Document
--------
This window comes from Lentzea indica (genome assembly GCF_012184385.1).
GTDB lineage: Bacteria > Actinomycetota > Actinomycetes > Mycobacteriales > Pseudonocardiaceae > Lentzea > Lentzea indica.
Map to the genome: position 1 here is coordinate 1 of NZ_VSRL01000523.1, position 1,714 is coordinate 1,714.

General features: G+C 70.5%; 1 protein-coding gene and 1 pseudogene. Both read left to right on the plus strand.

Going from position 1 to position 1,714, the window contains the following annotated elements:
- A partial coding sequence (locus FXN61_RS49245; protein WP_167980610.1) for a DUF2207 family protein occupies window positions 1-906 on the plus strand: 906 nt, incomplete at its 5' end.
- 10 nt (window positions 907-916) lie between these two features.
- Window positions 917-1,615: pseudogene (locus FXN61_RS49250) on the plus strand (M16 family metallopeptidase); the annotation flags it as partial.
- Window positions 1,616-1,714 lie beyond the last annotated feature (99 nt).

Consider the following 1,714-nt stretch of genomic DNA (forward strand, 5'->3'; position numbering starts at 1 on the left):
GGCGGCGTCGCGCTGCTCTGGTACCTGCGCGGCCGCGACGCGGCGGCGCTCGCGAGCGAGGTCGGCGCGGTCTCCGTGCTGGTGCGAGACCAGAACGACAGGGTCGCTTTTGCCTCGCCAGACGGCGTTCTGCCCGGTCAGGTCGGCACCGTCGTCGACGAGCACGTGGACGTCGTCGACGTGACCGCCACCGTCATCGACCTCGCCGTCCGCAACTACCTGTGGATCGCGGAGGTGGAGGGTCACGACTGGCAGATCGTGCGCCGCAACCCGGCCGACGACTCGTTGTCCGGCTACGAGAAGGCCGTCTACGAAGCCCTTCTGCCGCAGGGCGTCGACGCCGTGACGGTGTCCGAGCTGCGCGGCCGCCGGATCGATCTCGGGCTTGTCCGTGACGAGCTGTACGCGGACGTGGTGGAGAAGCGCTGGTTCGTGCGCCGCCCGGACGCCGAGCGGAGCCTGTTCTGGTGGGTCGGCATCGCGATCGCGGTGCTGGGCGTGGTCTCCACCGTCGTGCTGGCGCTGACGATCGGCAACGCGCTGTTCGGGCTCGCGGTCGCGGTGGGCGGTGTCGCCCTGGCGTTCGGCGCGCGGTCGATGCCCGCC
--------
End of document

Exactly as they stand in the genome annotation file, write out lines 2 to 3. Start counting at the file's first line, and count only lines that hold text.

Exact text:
GTDB lineage: Bacteria > Actinomycetota > Actinomycetes > Mycobacteriales > Pseudonocardiaceae > Lentzea > Lentzea indica.
Map to the genome: position 1 here is coordinate 1 of NZ_VSRL01000523.1, position 1,714 is coordinate 1,714.